Bacitracin vs. Neosporin: What's the difference?
While both types of cream can help treat minor scratches, cuts, and burns, many people are allergic to bacitracin.
Antibiotic ointments can help reduce the risk of infection, which is particularly important for people with weak immune systems. However, a 2018 meta-analysis found that these creams were barely more effective at preventing infection than a placebo.
In this article, learn more about the differences between Neosporin and bacitracin-only ointments and whether they are necessary.
Bacitracin vs. Neosporin
People with weak immune systems may benefit from antibiotic ointments, as they can reduce the risk of infection.
Bacitracin and Neosporin are both topical antibiotics — medicated creams that a person can use directly on their skin.
Doctors sometimes call Neosporin "neo-bac-polym" because of the combination of antibiotics that it contains.
Some pharmacies also sell triple antibiotic ointments that are generic versions of Neosporin. The formulations in these vary among manufacturers — they may contain slightly different ingredients from Neosporin or different proportions of each ingredient.
Bacitracin ointment only contains one antibiotic. This means that Neosporin offers broader antibiotic coverage that may fight more types of bacteria.
However, no recent research has directly compared Neosporin to bacitracin-only ointment, so it is unclear whether one is safer or more effective than the other.
Doctors have used bacitracin and ointments containing it since the 1940s, when researchers discovered this antibiotic.
Bacitracin and Neosporin ointments have similar uses, including:
- keeping the wound moist to limit the chances of scarring
- reducing the risk of infection
- keeping the wound clean
- easing pain
Both ointments are for mild and uncomplicated injuries, such as minor burns, scrapes, and cuts. Neither preparation is strong enough to treat a serious skin infection or any systemic infection.
Deep wounds may require additional treatment, including stitches, oral antibiotics, or vaccinations against diseases such as tetanus.
Do not consume either ointment or use it as a substitute for medical care.
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Pros and cons
Because both types of ointment contain bacitracin, the benefits and risks are similar.
The benefits of using Neosporin or bacitracin-only ointment include:
- Reduced scarring. Both products help keep the wound moist, which may prevent or reduce scarring.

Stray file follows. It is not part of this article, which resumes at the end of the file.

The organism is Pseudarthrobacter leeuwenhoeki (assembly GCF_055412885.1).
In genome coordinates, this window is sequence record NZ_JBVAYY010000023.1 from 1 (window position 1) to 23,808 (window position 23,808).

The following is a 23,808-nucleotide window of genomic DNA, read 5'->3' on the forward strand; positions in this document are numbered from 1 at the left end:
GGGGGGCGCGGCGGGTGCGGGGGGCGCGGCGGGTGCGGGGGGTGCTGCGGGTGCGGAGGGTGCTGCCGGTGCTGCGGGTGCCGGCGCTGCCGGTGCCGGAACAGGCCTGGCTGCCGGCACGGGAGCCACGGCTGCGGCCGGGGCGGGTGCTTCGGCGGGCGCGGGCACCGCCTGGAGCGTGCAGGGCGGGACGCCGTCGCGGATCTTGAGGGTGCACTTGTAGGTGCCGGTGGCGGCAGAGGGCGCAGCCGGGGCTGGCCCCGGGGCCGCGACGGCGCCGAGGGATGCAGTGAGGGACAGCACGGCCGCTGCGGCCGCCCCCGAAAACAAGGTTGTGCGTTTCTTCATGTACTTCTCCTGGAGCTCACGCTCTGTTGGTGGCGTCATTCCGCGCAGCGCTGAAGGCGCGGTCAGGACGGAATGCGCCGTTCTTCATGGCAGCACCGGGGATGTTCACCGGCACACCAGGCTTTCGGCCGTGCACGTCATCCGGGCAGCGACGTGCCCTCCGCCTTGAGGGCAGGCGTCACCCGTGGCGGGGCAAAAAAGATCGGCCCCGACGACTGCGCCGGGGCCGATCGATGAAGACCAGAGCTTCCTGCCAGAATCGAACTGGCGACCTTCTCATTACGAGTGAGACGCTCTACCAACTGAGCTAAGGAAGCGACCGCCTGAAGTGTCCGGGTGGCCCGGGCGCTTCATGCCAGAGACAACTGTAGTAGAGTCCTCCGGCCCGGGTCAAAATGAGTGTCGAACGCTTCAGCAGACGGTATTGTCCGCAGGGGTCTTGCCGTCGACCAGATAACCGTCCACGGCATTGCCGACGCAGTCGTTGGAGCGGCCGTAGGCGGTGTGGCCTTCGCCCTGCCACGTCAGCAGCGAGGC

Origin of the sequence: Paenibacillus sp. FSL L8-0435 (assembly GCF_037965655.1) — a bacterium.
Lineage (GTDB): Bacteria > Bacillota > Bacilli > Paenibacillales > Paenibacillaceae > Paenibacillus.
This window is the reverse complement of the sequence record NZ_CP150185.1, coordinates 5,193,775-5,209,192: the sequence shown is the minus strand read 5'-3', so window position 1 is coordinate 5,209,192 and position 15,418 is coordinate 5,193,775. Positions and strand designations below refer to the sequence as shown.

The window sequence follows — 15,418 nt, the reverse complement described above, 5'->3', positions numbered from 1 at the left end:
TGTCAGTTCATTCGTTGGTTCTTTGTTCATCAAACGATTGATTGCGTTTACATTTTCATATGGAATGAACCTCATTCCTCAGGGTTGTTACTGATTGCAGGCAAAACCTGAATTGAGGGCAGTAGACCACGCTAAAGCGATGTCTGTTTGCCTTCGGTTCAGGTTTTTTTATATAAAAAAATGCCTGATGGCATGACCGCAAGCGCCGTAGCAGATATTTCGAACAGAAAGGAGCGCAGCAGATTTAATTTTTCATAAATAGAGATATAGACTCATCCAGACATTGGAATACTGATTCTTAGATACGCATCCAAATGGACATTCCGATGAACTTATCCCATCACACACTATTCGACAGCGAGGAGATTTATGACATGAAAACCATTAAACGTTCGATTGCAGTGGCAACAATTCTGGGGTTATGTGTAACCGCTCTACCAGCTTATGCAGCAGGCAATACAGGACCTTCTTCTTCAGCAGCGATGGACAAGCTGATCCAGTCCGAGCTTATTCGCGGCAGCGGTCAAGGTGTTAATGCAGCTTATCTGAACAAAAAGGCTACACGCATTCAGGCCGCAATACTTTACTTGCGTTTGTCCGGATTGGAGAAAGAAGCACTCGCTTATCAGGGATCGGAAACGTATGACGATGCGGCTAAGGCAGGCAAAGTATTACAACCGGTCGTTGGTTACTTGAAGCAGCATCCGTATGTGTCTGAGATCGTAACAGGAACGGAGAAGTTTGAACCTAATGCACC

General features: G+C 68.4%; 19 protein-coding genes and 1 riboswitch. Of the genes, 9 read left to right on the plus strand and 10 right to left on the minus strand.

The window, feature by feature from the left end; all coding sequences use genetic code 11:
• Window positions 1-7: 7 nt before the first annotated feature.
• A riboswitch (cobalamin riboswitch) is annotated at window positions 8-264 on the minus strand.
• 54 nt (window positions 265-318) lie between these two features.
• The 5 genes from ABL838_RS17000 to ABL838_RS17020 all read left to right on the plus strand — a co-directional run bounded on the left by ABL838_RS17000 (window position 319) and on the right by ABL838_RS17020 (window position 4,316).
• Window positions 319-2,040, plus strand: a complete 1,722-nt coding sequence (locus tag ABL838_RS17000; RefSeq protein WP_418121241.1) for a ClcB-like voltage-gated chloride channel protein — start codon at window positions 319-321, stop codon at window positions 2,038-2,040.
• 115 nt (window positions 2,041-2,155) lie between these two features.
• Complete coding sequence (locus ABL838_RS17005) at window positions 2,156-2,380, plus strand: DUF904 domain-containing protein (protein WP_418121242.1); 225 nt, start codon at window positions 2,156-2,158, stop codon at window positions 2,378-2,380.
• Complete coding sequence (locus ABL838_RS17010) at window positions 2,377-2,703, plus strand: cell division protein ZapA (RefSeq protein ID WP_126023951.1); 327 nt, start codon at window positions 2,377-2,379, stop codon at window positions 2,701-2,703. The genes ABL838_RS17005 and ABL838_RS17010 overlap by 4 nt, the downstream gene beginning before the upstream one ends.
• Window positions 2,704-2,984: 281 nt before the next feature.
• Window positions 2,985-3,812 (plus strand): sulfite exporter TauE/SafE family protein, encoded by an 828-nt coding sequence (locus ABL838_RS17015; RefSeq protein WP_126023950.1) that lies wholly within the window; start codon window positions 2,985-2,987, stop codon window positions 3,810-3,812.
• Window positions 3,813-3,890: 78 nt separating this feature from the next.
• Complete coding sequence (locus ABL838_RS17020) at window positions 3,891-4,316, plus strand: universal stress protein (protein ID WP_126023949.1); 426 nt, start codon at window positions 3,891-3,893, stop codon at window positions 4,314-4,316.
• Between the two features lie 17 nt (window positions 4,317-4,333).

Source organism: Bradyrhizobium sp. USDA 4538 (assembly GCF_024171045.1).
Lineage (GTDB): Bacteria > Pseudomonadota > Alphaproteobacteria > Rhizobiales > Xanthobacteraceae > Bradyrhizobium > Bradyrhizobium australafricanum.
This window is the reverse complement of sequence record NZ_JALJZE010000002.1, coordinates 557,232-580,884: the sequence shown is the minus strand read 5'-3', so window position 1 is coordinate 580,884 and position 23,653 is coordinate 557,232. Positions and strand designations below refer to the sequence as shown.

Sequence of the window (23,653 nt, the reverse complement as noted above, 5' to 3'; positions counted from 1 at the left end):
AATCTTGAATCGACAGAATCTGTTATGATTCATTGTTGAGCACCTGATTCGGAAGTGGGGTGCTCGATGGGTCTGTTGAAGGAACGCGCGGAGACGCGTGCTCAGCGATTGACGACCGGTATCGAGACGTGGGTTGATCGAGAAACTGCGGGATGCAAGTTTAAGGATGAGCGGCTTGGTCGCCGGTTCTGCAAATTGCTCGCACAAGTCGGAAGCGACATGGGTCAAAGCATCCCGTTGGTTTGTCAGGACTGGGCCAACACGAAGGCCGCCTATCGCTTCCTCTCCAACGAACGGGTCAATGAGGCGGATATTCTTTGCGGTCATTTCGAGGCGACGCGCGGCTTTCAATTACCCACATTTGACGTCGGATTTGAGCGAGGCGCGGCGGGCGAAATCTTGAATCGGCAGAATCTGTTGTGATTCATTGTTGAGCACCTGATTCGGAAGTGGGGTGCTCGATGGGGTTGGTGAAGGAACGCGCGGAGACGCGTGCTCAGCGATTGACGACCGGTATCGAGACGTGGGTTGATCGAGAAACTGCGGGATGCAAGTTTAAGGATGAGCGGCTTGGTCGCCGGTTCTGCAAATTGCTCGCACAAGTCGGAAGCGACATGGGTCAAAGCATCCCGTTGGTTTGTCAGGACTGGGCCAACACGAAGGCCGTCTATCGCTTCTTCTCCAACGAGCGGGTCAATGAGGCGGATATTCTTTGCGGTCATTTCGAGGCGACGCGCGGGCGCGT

- Reduced risk of infection. A 2018 meta-analysis found that using antibiotic ointment could slightly reduce the risk of infection. However, the researchers noted that the effects were minimal, compared with those of a placebo.
The risks of using any product that contains bacitracin include:
- Allergic reactions. In 2003, the American Contact Dermatitis Society named bacitracin Allergen of the Year because of the high risk of skin allergies. Rarely, an allergic reaction can be life threatening.
- Poor healing. An allergic reaction to bacitracin can cause a wound to heal slowly and increase the risk of dangerous skin infections, such as cellulitis.
- Symptoms such as nausea, vomiting, or a fever. These may result from an allergy or occur independently from a skin reaction.
- Toxicity. Too much bacitracin can be poisonous, especially when a person uses it on an open wound and the body absorbs the drug into the bloodstream. Taking bacitracin orally may damage the kidneys and is otherwise unsafe. Do not use it on the mouth or the breasts when breastfeeding.
- Antibiotic resistance. There is some concern that over-the-counter antibiotic creams may be contributing to the problem of antibiotic resistance.
No large studies have assessed whether bacitracin ointment or Neosporin is safe to use during pregnancy or while breastfeeding.
Petroleum jelly products, such as Vaseline, can be good alternatives to bacitracin or Neosporin. The jelly keeps wounds from drying out, which can prevent or ease itching and other unpleasant symptoms.
Petroleum jelly also carries a lower risk of allergic reactions and may help keep wounds clean and reduce the risk of scarring.
Lanolin-based lotions or those containing vitamin E may also help. However, some people are allergic to lanolin. It is crucial to check ingredients lists and do a patch skin test before widely using any cream or lotion.
Beyond creams and ointments, it is important to keep wounds clean. If a person is not interested in using a cream, they should rinse the wound several times a day with mild soap and warm water.
Avoid picking at a wound. Keep it covered if it is frequently exposed to allergens or dirt, particularly if the wound is on a hand or the face.
People with itchy wounds or localized allergic reactions may find relief by using hydrocortisone cream.
Antibiotic ointments such as bacitracin and Neosporin may slightly reduce the risk of wound infection and scarring.
However, other options may work as well and present fewer risks. Most people do not need to use special ointments on minor injuries as long as they keep their wounds clean.
As with any injury, see a doctor about any signs of infection, such as swelling, intense pain, streaks of color that spread from the wound, or pus that oozes from the wound. Do not try to treat infections with ointments at home.